In another study conducted in Ethiopia on the effect of the severe prolonged Ethiopian drought of 1998-2000 presents a second kind of disaster experiment (Carter, Little, Mogues, Negatu, 2007). Direct destruction of assets was modest, but the income losses of repeated crop failures in some locations forced households to choose between preserving assets, or selling them to maintain current consumption and health v(Carter et al, 2007). This particular example suggests that natural disasters puts its victims into a life threatening position of decision yet that decision is forced upon by a global economy.

Hence, in order for survival individuals are forced to resort to modern consumptions and become part of the modern economic system. This occurs due to the premise that most land is owned by those who have the most wealth and power. Individuals who are in poverty are therefore unable to build their villages on these lands, though those who have some kind of wealth have an advantage to rebuilding a living.

In the case of the recent earthquake in Haiti crisis, political instability and violence seem to have intensified over the last two decades (Daumerie, 2010). While the influence of population on political stability and security is certainly not a simple cause-and-effect relationship, a very youthful age structure can potentially exacerbate the development challenges faced by a nation and, in turn, accentuate political instability (Daumerie, 2010).

In Haiti, 15 to 29 year-olds comprise 50 percent of the population, and entering the labour market proves very challenging for them (Daumerie, 2010). As Daumerie (2010) suggests between 45 and 55 percent of youth in their twenties are either unemployed or inactive. Girls perform hard, unpaid work in the household and in some cases engage in paid sexual activity (Daumerie, 2010). As noted by Steve Laguerre of Catholic Relief Services, “We have a lot of cross-generational sex between young girls and older men who can provide for them.” (Daumerie, 2010;2). According to Daumerie (2010) young boys substitute this by engaging in illegal activities, which in the data are reported as inactivity. Eighty percent of violent crimes in the Caribbean are committed by men, the majority of whom are under age 35 (Daumerie, 2010).

The case of Haiti reveals political, economical and social issues that have arisen from the natural disaster. The victims in poverty are forced to resort to desperate measures and the youth is devastatingly affected by this. According to Daumerie (2010) in the capital Port-au Prince, dozens of gangs wander the slums and kill, steal or beat with freedom, while controlling different parts of the city. For a population of less than ten million (half of them children), surveys report 209,000 small arms and light weapons distributed among a horde of armed groups, including criminal and youth gangs, resistance fronts, death squads, prison escapees, political groups, self-defence militias, private security companies and children (Daumerie, 2010).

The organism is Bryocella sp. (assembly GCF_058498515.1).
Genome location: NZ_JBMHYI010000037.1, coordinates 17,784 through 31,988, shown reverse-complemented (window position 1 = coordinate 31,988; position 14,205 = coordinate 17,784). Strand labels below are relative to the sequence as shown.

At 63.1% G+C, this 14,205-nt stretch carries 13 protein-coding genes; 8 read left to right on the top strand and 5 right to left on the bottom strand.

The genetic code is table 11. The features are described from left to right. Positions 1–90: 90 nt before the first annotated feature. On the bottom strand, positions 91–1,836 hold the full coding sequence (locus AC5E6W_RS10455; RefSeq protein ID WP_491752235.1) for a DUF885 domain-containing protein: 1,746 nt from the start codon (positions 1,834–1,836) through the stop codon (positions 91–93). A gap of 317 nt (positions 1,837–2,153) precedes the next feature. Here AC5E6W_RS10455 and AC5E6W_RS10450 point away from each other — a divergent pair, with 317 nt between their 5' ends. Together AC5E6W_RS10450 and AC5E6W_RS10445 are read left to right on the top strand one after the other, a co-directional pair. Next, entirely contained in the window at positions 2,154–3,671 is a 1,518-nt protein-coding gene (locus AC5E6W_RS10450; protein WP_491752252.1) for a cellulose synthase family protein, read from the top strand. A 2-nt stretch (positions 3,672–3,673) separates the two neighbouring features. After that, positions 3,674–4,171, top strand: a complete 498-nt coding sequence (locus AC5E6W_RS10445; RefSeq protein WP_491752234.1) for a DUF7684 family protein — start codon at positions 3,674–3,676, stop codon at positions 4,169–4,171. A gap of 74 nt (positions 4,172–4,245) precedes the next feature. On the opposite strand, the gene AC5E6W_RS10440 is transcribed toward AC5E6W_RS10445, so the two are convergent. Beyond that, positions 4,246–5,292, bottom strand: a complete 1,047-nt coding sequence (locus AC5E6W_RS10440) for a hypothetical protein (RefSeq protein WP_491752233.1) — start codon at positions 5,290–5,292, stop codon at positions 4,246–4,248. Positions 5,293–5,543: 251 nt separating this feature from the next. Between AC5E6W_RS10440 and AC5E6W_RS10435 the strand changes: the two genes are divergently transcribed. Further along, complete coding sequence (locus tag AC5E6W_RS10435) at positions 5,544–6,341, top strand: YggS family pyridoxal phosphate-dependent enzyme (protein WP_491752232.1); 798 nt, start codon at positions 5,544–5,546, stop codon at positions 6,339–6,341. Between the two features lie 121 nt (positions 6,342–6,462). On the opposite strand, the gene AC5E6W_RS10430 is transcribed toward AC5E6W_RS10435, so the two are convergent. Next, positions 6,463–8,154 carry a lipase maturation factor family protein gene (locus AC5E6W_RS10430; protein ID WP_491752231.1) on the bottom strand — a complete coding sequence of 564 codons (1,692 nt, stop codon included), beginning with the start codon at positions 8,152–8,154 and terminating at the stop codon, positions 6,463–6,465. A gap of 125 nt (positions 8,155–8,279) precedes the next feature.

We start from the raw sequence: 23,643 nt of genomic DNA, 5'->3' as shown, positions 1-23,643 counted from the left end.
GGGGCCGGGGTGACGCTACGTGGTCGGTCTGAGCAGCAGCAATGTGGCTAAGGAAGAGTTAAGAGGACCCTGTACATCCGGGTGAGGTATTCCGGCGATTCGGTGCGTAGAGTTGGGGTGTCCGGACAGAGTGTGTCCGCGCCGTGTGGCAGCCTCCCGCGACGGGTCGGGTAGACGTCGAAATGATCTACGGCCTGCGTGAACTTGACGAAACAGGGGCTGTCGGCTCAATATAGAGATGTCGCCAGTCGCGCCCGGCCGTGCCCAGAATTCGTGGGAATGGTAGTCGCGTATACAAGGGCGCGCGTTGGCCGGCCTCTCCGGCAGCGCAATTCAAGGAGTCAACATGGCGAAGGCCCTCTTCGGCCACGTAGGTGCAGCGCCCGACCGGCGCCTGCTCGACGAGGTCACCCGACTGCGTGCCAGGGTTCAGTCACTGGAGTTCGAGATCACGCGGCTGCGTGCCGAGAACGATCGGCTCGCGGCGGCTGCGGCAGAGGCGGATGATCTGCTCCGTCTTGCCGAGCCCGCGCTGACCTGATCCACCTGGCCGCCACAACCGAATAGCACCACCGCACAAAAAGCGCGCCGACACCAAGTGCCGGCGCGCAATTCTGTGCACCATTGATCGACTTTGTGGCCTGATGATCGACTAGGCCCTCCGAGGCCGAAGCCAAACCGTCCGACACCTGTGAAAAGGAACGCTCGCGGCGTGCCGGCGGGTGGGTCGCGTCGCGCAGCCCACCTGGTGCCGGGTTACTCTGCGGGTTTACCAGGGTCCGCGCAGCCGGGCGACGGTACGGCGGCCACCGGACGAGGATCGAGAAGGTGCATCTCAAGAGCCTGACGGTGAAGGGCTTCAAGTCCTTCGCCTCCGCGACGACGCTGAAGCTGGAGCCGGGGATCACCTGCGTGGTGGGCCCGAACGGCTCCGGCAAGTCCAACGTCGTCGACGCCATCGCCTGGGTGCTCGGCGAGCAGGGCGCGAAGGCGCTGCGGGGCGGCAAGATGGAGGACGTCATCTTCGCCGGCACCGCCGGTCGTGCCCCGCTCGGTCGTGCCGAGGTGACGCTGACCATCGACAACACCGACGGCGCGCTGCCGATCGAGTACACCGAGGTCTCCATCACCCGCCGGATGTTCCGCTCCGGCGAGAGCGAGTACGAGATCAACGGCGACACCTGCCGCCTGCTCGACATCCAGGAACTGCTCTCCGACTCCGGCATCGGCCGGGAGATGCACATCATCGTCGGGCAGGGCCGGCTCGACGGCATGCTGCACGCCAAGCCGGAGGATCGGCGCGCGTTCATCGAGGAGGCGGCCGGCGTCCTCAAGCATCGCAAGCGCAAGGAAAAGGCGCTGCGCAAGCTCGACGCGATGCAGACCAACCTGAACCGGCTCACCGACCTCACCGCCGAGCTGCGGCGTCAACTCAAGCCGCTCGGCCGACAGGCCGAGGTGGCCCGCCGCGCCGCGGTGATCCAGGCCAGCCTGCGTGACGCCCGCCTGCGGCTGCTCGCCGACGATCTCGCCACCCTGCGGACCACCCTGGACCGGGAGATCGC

With a succession of military officials rising to power in recent years, international aid was largely suspended and the Haitian army was left with little capital to reimburse its soldiers, who began to use their weapons against citizens for their own gains (Daumerie, 2010). Later, the drug trafficking trade also contributed to the proliferation of violence as Haiti was used by the Colombian cartel as a trans-shipment point for cocaine (Daumerie, 2010). Armed criminal group violence has intensified radically since the last military overthrow in 1994 and have become more brutal since 2000 (Daumerie, 2010). One can elicit that the use of weaponry and violence poses disastrous effects on the physical environment.

According to Enzler (2006) the use of weapons, the destruction of structures and oil fields, fires, military transport movements and chemical spraying are all examples of the destroying impact war may have on the environment. Air, water and soil are polluted, man and animal are killed, and numerous health affects occur among those still living (Enzler, 2009). The use of warfare thus contributes to the damaging effects of global warming experienced all over the world today. Hence the notion that the victims impose harm on the environment.

In conclusion humans are continuously faced with social change due to the fact that they are continuously changing their way of life. By continuously changing the way of life by modernized means we are changing the life of the living environment itself. The globalisation pandemic is evidence of this. As we continuously develop these advances in production and ways of living we are destroying the “balance of nature”. When this balance is disrupted natural disasters occur and hence social change emerges. This brings about a cycle where human action and nature are dependent upon one another. Social change in its current state needs to be directed in a positive light where balance is restored. Perhaps this balance will only be renowned when human action is directed toward positive outcomes.